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Brazil's Prisons Debate
Gay Conjugal Visits

By Ernest Barteldes
A Special Report from Fortaleza, Brazil

brazil.jpg - 11.14 K Pernambuco, Brazil--For years long-term inmates in Brazilian prisons have benefited from state-approved conjugal visits. At first, prisoners had to be legally married in order to have sexual relations, a right which was (and still is) guaranteed by civil law.

Over the years, however, the country's sexual behavior code has changed, and now even single men and women are able to apply for weekly conjugal visits from their sweethearts.

Until recently, such benefits were awarded only to heterosexuals, whilst gays were not considered eligible, simply because Brazilian law has not recognized same-sex relationships.

The stage has now been set to remedy this lack of recognition, however. The boyfriend of an inmate in a maximum security prison in Pernambuco, Brazil, has filed an application to the state's Secretary of Justice requesting the right of conjugal visits to his lover, who is behind bars for armed robbery.

In an unexpected move, Pernambuco's Secretary of Justice not only granted the plaintiff's wish but also extended the right to any homosexual inmates wishing to enjoy conjugal privileges, based on a recent constitutional amendment which prohibits discrimination, including bias because of sexual orientation.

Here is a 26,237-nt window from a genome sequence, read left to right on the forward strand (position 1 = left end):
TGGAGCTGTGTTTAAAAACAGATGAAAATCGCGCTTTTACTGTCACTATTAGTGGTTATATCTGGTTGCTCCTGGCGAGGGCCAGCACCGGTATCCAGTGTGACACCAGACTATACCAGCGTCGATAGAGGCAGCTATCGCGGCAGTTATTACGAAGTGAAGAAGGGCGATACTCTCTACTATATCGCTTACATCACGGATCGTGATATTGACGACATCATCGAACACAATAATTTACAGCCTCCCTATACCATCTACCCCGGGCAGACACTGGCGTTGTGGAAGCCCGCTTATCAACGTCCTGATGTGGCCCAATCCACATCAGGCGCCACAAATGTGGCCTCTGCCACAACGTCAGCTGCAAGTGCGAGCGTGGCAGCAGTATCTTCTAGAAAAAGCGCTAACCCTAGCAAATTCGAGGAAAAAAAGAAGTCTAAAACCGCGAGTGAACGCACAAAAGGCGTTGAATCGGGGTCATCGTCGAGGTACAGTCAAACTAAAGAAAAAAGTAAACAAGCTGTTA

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The decision has raised a ruckus in Brazil, but the strongest negative reactions have come unexpectedly from heterosexual inmates.

These inmates say that they will not agree to the measure. Since their wives and children visit them, they say they feel that their families would be exposed to a "shameless profanity".

The openly homosexual inmates, however, are not reveling. They too oppose to the decision, not for moral reasons, but because they fear the heterosexual inmates will wax violent against them if they embrace their rights under the constitution.

Meanwhile, an instant poll last Sunday on Brazilian TV Globo network showed that the population is also divided with 52 percent agreed to the measure and 48 percent considering it improper. Their motives were not disclosed.

The Secretary of Justice's decision now raises other questions: If the Brazilian constitution declares it a violation to discriminate on account of sexual orientation, how is it that same-sex unions remain unrecognized, thus causing problems involving inheritances, separations and the like?

The state of Pernambuco, unaware, has created a precedent, opening the door for a national debate over the rights of Brazil's homosexual citizenry.

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